A report has emerged showing that major oil companies have moved to downgrade their assets by $87 billion in just a three-month period.
The report comes from Carbon Tracker who claims a group of seven of the world’s largest oil companies have written down the value of their assets by nearly $90 billion in the span of one financial quarter.
Authors of the report say that a sharp drop in demand amid the coronavirus pandemic is the major reason the oil companies dropped the value of their oil and natural gas assets, as well as the pandemic fast-tracking transition demands from shareholders and public sentiment.
Last week we reported that BP was cutting its oil production by a staggering 40% (around 1 million barrels per day) while investing in new means of renewable energy production, storage and distribution.
In that report, a statement from BP read that it forecasts “demand for fossil fuels to drop by as much as 75% in the next three-decades.” The company forecasts an average of $55 a barrel between 2020 and 2050, while competitor Shell dropped its $60-per-barrel estimate down to just $35 in 2020, jumping to $40 in 2021, $50 in 2022 and $60 from 2023 onward.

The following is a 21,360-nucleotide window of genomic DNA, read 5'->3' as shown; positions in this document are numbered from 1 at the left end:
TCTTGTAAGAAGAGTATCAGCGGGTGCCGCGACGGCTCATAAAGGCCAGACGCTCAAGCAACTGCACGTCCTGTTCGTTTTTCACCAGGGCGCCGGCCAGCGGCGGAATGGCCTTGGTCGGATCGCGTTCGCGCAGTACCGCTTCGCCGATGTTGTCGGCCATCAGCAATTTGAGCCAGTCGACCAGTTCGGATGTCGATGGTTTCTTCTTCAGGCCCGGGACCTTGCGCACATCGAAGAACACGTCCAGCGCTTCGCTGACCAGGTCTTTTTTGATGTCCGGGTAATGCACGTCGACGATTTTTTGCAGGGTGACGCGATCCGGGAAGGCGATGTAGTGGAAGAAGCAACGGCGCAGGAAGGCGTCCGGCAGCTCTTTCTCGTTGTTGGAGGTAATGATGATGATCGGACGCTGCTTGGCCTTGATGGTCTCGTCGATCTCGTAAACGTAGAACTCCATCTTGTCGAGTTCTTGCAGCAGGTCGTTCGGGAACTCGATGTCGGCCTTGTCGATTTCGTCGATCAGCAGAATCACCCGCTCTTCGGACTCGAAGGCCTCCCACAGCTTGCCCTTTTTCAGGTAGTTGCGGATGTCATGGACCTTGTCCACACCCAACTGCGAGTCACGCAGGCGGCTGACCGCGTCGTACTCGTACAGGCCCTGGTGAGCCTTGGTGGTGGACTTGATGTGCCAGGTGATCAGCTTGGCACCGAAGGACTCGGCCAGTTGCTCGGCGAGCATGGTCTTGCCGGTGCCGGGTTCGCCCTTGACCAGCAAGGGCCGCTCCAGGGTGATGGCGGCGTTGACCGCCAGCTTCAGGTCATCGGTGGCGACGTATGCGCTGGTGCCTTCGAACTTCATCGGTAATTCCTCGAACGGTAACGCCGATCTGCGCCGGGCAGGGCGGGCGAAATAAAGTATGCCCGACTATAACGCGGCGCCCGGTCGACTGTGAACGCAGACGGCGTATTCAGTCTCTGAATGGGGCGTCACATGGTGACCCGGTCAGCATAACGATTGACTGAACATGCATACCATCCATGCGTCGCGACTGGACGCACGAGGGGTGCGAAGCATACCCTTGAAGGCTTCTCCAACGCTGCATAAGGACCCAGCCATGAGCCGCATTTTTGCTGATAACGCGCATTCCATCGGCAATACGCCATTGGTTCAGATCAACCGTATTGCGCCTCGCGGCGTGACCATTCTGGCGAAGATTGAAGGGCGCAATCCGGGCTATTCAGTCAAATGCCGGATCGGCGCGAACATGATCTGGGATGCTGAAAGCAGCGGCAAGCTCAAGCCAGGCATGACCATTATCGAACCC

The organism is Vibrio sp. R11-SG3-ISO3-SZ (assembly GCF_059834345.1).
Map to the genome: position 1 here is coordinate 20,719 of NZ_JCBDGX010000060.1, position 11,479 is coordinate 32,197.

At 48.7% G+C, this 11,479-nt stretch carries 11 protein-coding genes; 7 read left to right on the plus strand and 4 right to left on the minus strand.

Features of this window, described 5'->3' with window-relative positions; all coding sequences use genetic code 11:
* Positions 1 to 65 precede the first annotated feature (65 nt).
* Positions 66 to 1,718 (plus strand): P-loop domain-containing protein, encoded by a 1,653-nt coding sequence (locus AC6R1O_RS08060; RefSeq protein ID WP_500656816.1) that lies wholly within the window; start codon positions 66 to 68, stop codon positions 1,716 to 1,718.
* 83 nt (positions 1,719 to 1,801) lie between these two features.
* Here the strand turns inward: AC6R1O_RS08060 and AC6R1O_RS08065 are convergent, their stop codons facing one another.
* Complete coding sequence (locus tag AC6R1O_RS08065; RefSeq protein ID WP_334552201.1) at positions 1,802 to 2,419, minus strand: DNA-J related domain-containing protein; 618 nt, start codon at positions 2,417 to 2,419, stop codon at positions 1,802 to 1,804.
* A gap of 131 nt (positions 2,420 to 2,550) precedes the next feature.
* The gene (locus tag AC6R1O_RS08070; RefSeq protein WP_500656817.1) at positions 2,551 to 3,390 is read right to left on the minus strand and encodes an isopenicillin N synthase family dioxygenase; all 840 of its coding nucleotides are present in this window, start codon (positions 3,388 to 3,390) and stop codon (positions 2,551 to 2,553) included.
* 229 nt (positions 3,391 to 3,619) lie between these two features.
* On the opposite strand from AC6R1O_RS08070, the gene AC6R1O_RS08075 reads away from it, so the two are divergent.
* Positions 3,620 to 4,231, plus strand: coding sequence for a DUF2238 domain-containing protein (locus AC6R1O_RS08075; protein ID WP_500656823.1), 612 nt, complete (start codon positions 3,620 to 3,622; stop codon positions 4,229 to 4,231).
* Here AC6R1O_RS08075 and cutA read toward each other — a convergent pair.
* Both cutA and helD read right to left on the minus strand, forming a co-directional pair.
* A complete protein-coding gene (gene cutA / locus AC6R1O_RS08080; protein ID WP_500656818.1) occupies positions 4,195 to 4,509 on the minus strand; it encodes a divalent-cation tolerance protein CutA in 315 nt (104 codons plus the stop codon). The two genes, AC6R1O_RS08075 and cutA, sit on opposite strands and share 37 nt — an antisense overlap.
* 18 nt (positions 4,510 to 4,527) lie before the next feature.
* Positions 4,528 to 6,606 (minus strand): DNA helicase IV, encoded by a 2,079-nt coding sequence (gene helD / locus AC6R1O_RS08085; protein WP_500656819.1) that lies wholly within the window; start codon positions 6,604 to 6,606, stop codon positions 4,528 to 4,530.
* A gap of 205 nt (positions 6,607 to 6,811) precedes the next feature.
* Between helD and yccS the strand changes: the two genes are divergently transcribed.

“Demand for fossil fuels to drop by as much as 75% in the next three decades.”BP Statement
Upon releasing their quarterly earnings, both BP and Shell reduced their shareholder dividend payments after writing down their assets by $13.7 billion and $22.3 billion respectively.
Head of the oil, gas and mining division at Carbon Tracker, Andrew Grant has said that oil companies risk ‘stranded assets’ and the collapse of superannuation, pension and investment funds that rely on oil futures.
“COVID-19 has certainly done its bit in wiping out value from oil companies’ books, but it’s clear that it has also accelerated a trend of companies changing their long-term price assumptions to better reflect the realities of the energy transition.”
“The fact that major European players are writing down assets with reference to the Paris agreement is a very positive shift… setting impairment prices in line with conservative estimate of future fossil fuel demand based on the Paris agreement can only help to avoid wasted capital and increase companies’ resilience,” he said in reference to Total and Repsol dropping their asset valuations.
Grant continued to explain that “there are laggards.”
“US oil majors don’t disclose their price assumptions and made little mention of climate change in their quarterly filings. Neither ExxonMobil nor ConocoPhillips have reported any material impairments this year, suggesting management is handing on to an optimistic view of the oil price.”
“Stubbornly sticking to business-as-usual price forecasts may lead companies to misallocate capital to the detriment of their investors,” Grant concluded.